Bioinspired 1+2D nanoarchitectures inspired by the quasi-ordered structures occurring in photonic nano-architectures of biological origin, like for example butterfly scales, were produced by depositing a layer of SiO2 nanospheres (156 nm and 292 nm in diameter) on Si wafers, over which a regular multilayer composed from three alternating layers of SiO2 and TiO2 was deposited by physical vapor deposition. Flat multilayers were deposited in the same run on oxidized Si (324 nm SiO2 thickness) for comparison. Different types of disorder (in plane and out of plane) were purposefully allowed in the 1+2D nanoarchitectures. The positions of the specular reflection maxima for the flat multilayer and for the two different bioinspired nanoarchitectures were found to be similar. Additionally to this, the bioinspired nanoarchitectures exhibited angle independent diffuse reflection too, which was absent in the flat multilayer. Different model calculations were made to explain the specular and diffuse optical properties of the samples. Satisfactory agreement was obtained between experimental data and model calculations.
Authors:P. Myśliński, W. Precht, L. Kukiełka, P. Kamasa, K. Pietruszka, and P. Małek
The work demonstrates a proof of application of the modulated-temperature dilatometry (MTDIL) to the stresses investigations
of the well known and commonly used hard coatings e.g. TiN, TiCN, TiAlN thin films deposited mainly on different type of tools
for its higher performances. In the PVD (physical vapour deposition) processes such kind of coatings are formed in meta stable
state caused, between other, by strong stresses between coating and substrate. These stresses have an important influence
on the fundamental properties of the coatings, for example, adherence to the substrate, so they are the subject of many investigations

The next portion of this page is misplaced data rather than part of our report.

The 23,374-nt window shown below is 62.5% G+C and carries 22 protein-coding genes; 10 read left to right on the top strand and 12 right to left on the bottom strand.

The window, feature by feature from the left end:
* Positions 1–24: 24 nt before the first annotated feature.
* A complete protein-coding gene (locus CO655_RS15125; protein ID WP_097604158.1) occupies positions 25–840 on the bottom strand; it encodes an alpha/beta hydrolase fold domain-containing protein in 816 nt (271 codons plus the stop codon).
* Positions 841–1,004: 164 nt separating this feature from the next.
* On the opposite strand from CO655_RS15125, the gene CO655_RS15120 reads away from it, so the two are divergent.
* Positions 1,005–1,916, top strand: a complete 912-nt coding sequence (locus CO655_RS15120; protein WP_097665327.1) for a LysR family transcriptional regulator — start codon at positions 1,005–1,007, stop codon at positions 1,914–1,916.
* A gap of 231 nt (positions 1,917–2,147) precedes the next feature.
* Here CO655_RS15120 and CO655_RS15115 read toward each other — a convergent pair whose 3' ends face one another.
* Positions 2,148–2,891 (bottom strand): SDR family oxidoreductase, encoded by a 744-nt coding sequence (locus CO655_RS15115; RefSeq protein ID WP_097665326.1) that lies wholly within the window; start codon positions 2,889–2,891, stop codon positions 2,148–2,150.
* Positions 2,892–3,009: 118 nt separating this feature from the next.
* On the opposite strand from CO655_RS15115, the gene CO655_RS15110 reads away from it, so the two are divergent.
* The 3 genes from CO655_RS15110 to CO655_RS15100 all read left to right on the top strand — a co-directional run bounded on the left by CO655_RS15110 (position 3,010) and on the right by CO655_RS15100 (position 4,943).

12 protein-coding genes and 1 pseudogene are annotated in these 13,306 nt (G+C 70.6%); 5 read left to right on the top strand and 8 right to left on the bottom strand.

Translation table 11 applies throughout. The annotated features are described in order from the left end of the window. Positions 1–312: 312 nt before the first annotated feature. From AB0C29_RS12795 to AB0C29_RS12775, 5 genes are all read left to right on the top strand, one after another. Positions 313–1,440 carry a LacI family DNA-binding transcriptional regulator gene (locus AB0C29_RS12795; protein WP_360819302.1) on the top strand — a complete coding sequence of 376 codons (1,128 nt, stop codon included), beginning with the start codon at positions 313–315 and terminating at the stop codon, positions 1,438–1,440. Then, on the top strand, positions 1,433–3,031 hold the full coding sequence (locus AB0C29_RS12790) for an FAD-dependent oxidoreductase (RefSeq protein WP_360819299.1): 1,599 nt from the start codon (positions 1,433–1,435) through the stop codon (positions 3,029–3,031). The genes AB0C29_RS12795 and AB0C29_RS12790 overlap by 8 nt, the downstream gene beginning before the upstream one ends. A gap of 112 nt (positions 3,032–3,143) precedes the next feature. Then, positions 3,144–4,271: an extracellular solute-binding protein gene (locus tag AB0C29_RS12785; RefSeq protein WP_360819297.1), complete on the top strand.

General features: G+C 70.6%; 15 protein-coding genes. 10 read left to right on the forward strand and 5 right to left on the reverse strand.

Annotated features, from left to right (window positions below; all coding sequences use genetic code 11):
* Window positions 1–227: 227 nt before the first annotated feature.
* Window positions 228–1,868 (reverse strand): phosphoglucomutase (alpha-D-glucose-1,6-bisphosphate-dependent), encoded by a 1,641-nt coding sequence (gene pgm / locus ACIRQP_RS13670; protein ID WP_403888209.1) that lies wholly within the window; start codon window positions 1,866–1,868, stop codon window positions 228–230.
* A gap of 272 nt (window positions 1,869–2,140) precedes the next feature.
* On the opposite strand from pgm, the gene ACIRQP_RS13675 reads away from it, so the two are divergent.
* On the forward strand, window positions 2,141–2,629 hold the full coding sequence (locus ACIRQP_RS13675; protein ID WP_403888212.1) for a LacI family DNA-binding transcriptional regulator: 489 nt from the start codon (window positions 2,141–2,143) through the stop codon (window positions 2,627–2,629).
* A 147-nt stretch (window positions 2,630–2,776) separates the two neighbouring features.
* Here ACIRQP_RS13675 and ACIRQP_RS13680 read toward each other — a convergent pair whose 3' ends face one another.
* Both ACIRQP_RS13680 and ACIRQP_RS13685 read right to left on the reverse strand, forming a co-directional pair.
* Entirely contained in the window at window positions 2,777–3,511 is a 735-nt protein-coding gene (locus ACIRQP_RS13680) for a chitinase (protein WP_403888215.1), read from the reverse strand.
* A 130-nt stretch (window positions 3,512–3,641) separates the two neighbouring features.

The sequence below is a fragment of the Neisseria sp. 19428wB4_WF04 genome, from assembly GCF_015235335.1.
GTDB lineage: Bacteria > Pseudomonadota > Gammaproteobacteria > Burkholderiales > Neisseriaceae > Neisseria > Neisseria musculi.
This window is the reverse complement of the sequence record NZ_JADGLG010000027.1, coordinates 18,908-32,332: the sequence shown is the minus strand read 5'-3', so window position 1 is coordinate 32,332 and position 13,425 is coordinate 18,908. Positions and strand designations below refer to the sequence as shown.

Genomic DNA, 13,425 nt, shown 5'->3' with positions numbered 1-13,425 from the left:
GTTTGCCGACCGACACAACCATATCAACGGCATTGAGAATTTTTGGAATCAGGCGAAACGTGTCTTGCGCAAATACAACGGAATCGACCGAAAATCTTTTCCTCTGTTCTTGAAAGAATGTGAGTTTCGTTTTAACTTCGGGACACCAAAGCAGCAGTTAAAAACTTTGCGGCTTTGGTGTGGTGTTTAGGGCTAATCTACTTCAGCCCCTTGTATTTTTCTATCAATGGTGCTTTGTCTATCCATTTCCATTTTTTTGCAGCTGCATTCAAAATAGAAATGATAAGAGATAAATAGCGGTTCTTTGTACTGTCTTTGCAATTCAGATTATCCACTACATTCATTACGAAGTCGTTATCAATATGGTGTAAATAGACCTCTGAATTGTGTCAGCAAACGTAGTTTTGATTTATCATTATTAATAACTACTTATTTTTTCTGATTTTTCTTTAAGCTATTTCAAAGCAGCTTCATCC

by use of different methods, mainly XRD (X-ray diffraction). For the purpose of presentation of application of MTDIL for such
kind of investigation two reference substrate materials were chosen: ARMCO steel and cemented carbide in the form suitable
for dilatometric analysis covered, by actually the most conventional, TiN hard coating. In the article the experimental results
are presented, discussed and compared with simple model formed by means of finite elements method (FEM).
Authors:P. Myśliński, P. Kamasa, A. Gilewicz, and J. Staśkiewicz
The work is aimed to develop the diagnostic method for testing the state of surface coated with the wear-resistant films.
Thin wear-resistant ceramic films based on titanium such as TiN, TiCN, TiAlN are deposited on working surface of cutting tools
or machine elements in order to improve their tribological properties. The operation life depends mainly on the residual stresses
occurring in films and the kinetics of their relaxation as a function of temperature and time. The value of the stresses is
influenced by the technological conditions of film deposition and the physical and chemical properties of the substrate and
The paper has demonstrated the usability of the modulated-temperature dilatometry (MT DIL) for recording the changes in mechanical
effects of the adhesive film on the substrate as a function of temperature and time. The substrates where in the shape of
cylindrical rod, 30 mm length and 3 mm diameter and of the ribbon 30 mm in length, 2 mm in wide and 120 μm thick. The thickness
of the coatings was from 2 to 3 μm. The films deposition were performed using the physical vapour deposition (PVD) technique.
Authors:M. Alsawafta, S. Badilescu, M. Packirisamy, and Vo-Van Truong
well [ 2 , 3 ].
Nano-sized copper particles have been prepared through a plethora of physical and chemical methods such as thermal decomposition [ 4 ], radiation methods [ 5 ], physicalvapordeposition [ 6 ], sonochemical reduction [ 7 ], and